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President Lincoln's Illinois funeral recreated on 150th anniversary

"Being from Springfield, Lincoln is just a big part of our lives,” resident Noah Vaughn, who took his wife and two young daughters to Saturday's event, said.

By Doug G. Ware

SPRINGFIELD, Ill., May 2 (UPI) -- A full recreation of President Abraham Lincoln's funeral procession in Illinois was staged in Illinois Saturday to kick off a weekend of remembrance for the nation's 16th commander in-chief.

Hundreds retraced the route in Springfield on the 150th anniversary of Lincoln's burial. The event, complete with period costumes, a flag-draped casket and replica funeral car, ultimately led to the old state capitol building where Lincoln lay in state in 1865.

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In the procession, ranks of soldiers wearing Union blue joined pallbearers -- who themselves were descendants of the actual pallbearers at Lincoln's funeral on May 3, 1865.

"We really need to take the time to recognize a man who was so important to the country. But I think that as we do that, we need to remember what he stood for," Edna Greene Medford, professor and chair of history at Howard University, said. "We need to be trying to implement some of those things. If we are just doing this as a hollow celebration, I think it's a useless thing."

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Lincoln was assassinated on April 14, 1865 as he sat in the presidential box at Ford's Theater in Washington, D.C. He was carried across the street to a residence, known as the Petersen House, where he died the following day. Both the theater and residence still exist in their exact states from 1865 and are historical points of interest in Washington.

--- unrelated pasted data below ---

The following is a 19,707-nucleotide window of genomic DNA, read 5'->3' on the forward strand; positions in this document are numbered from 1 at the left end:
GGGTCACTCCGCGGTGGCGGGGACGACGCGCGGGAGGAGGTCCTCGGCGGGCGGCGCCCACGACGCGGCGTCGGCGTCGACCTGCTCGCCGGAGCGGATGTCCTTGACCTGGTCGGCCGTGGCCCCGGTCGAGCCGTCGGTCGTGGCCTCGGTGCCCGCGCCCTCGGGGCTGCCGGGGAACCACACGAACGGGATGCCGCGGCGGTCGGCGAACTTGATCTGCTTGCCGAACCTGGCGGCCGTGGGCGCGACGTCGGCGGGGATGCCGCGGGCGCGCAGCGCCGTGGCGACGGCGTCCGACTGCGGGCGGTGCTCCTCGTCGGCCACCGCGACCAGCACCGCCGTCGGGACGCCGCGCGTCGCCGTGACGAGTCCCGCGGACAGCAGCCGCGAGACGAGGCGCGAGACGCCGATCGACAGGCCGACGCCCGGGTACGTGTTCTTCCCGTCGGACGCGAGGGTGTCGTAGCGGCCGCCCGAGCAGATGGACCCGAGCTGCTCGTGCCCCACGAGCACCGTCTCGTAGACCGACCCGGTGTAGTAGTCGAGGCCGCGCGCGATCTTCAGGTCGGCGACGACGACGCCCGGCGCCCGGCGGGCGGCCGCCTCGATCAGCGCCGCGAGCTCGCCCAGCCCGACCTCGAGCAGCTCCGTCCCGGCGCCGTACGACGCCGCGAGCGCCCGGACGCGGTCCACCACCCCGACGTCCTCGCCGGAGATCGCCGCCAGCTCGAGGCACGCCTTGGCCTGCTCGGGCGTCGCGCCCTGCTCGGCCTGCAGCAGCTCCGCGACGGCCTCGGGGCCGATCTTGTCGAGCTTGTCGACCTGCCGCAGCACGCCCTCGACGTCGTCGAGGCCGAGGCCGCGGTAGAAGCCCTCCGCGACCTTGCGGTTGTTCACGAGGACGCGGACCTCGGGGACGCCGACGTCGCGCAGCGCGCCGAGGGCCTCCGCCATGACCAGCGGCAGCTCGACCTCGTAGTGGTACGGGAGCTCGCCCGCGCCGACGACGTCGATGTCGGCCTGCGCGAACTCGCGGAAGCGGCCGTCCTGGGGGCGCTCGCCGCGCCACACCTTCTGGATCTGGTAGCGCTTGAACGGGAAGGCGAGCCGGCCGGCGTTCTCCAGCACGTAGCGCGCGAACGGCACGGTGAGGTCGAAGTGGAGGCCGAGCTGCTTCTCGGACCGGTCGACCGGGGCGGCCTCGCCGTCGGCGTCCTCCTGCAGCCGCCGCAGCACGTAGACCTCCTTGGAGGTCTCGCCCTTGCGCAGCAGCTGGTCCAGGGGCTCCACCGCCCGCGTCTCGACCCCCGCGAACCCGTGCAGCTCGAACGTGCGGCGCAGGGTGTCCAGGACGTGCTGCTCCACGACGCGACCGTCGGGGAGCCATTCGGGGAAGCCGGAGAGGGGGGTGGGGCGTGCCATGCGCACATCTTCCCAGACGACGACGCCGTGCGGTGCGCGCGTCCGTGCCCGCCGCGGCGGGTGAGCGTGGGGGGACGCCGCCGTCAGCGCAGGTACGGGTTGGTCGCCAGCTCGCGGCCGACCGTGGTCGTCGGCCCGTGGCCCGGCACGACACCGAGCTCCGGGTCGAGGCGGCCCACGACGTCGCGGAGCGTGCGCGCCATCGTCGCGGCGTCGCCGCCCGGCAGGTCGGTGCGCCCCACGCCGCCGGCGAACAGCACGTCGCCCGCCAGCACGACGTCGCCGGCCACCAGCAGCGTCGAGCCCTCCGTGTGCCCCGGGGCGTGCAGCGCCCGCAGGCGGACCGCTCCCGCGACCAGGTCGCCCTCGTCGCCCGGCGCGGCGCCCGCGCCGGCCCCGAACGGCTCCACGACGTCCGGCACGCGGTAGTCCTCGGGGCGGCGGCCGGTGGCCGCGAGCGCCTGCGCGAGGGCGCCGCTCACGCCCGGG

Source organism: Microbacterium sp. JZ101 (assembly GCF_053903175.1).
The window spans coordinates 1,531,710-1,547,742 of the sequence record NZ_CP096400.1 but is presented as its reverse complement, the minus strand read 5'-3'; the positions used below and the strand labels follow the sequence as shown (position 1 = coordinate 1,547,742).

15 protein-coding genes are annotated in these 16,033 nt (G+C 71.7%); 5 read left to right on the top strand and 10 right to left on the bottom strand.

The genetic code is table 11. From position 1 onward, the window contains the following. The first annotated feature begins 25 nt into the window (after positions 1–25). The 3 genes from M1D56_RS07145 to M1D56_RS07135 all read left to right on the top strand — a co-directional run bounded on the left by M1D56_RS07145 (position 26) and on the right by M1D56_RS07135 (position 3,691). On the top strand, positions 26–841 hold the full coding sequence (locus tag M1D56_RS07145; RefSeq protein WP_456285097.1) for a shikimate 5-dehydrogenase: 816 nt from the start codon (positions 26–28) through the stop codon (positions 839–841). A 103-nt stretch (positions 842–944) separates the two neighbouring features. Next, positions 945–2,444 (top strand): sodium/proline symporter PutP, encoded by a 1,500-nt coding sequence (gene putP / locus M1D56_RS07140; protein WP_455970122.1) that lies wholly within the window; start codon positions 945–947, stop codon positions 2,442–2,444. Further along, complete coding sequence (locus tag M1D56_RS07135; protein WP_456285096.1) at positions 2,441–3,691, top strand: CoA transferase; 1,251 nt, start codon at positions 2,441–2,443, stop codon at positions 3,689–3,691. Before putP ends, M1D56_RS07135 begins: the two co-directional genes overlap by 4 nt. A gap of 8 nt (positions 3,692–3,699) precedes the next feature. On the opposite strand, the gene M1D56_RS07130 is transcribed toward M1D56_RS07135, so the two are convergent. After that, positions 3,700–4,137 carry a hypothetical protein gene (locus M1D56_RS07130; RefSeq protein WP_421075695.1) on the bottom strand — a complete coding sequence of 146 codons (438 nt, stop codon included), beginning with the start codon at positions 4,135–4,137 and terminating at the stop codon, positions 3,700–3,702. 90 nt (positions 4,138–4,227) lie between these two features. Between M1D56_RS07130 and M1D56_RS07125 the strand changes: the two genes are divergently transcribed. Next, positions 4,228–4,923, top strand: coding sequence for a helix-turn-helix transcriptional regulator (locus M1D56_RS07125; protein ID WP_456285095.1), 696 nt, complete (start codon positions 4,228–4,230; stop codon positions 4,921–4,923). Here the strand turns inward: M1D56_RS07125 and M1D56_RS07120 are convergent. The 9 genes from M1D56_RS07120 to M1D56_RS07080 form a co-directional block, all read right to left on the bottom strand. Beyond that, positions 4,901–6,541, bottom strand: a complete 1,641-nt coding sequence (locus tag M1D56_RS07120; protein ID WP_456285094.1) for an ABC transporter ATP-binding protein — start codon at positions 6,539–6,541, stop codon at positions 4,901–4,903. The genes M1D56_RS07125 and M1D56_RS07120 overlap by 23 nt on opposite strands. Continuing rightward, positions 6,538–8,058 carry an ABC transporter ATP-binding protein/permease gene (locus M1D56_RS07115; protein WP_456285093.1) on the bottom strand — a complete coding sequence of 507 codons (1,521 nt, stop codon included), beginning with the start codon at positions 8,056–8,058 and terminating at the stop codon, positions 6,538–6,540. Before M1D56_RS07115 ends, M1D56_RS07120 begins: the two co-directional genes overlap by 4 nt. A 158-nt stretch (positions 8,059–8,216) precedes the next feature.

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Also included in the recreation was a replica of the silver coffin that carried Lincoln's body on a 1,600-mile trip by train from Washington to Springfield.

"A Grafton woodworker, Richard Mosby, built [the casket] to our specifications, which were the result of considerable research," Tim Tomlinson, chairman of the Great Rivers Lincoln Coffin Project, said in a report by Springfield's State Journal-Register.

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"Being from Springfield, Lincoln is just a big part of our lives," resident Noah Vaughn, who took his wife and young daughters to the reenactment, said. "This is about his legacy and honoring everything he meant to our country and what he means to Springfield."

Festivities and exhibits will continue through the weekend. Sunday, a recreation of Lincoln's burial at the city's historic Oak Ridge cemetery will take place.

Lincoln was shot by actor John Wilkes Booth, a staunch supporter of the Confederate cause, who himself was later cornered and killed by authorities 12 days later.

Eight co-conspirators were also tried and convicted for their involvement in a massive conspiracy to kill Lincoln, Vice President Andrew Johnson and Secretary of State William Seward. Four were executed -- including Mary Surratt, the first woman ever put to death by the U.S. government -- and the remaining four received prison terms.

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